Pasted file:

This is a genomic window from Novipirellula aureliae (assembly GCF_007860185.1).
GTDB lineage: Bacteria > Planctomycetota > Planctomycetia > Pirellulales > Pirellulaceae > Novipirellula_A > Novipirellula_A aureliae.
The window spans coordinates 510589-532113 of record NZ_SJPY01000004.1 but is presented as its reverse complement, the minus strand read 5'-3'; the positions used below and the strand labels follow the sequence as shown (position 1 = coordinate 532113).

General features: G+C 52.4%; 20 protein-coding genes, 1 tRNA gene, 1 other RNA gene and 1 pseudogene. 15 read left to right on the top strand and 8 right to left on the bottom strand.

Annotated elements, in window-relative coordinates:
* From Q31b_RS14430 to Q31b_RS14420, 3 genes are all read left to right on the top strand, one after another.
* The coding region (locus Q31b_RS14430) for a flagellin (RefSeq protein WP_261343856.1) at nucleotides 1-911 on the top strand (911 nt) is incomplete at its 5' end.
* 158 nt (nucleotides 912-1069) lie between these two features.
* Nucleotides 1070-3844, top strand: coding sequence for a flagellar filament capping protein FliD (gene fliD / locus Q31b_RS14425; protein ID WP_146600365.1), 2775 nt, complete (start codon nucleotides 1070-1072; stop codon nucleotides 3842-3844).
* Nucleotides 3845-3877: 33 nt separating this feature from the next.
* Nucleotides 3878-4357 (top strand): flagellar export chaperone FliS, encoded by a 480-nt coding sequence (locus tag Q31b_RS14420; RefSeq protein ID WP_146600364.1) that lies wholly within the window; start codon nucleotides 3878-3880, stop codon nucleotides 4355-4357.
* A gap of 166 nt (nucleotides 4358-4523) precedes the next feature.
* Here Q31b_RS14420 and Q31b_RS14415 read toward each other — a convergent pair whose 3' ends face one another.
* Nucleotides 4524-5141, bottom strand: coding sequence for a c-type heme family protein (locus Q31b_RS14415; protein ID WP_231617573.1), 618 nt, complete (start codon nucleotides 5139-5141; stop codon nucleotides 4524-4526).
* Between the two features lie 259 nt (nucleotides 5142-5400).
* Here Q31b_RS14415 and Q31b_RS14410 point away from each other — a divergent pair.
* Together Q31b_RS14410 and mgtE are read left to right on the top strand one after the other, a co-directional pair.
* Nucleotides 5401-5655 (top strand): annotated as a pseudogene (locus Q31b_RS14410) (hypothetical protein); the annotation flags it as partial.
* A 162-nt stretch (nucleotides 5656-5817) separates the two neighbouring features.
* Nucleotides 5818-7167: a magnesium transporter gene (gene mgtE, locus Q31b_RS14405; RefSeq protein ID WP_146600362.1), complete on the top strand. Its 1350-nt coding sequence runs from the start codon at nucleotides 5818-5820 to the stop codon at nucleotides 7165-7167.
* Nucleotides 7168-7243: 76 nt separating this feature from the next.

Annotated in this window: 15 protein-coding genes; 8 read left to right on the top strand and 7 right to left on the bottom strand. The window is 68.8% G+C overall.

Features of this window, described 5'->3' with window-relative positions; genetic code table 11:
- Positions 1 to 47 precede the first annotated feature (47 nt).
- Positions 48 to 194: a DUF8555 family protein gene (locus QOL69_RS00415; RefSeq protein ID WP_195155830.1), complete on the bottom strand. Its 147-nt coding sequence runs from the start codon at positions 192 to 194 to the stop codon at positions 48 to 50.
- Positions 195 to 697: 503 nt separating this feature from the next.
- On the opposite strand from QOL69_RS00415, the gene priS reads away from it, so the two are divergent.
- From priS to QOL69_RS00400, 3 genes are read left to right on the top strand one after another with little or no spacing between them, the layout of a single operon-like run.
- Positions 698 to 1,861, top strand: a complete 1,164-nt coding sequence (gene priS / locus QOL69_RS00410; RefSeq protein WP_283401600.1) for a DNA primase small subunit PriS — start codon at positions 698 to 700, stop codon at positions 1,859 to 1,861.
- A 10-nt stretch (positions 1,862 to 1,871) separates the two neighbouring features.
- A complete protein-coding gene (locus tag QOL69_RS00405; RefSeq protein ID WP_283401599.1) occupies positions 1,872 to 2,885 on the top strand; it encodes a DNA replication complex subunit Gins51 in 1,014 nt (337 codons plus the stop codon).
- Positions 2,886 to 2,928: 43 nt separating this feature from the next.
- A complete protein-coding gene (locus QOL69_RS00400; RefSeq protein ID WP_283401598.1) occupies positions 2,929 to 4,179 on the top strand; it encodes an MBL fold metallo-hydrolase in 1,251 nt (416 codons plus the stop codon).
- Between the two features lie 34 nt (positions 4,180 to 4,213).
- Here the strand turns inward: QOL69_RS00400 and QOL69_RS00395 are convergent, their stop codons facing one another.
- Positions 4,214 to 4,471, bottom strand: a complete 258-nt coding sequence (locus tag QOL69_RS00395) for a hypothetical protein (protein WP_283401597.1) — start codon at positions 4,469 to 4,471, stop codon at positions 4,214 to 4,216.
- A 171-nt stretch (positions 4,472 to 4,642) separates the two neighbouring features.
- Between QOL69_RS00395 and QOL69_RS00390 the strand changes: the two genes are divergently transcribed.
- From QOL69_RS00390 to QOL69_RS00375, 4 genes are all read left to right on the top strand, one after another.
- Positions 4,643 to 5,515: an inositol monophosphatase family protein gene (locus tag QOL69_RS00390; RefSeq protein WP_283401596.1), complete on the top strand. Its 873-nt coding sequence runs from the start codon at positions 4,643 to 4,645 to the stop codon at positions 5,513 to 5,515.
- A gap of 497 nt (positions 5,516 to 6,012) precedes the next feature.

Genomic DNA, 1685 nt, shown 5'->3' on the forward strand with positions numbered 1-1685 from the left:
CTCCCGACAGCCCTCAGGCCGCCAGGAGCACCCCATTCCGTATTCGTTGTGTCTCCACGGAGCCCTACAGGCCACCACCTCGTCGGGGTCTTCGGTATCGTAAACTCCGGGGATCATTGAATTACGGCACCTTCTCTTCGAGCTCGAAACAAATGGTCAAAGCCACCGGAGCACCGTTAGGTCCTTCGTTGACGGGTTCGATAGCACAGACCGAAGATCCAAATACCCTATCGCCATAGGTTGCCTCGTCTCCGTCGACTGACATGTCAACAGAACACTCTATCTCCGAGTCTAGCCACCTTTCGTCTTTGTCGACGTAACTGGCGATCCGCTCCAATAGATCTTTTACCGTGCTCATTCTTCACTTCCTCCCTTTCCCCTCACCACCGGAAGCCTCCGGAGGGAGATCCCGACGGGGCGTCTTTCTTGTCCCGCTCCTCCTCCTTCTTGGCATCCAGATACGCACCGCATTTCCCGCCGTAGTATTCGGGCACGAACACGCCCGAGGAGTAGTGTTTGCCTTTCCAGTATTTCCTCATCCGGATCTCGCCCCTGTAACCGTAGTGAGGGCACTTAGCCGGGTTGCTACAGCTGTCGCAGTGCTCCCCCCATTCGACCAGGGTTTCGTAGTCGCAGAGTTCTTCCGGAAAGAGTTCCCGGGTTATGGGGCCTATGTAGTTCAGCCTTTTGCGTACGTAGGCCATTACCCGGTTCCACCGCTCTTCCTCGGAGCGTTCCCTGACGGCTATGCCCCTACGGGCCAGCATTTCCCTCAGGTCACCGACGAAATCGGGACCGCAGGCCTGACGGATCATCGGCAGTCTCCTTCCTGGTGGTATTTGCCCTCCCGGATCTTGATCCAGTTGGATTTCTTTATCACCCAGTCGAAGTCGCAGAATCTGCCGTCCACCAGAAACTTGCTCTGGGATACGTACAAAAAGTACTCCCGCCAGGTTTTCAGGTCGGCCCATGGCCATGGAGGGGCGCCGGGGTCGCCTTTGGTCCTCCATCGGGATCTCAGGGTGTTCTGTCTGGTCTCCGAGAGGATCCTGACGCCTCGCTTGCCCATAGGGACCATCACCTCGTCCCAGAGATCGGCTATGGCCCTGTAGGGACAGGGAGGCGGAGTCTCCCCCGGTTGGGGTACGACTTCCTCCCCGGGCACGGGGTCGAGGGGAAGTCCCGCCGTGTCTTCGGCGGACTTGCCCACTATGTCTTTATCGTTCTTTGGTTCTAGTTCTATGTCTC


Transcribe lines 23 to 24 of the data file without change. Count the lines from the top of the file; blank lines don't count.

Features of this window, described 5'->3' with window-relative positions; genetic code table 11:
- Positions 1 to 47 precede the first annotated feature (47 nt).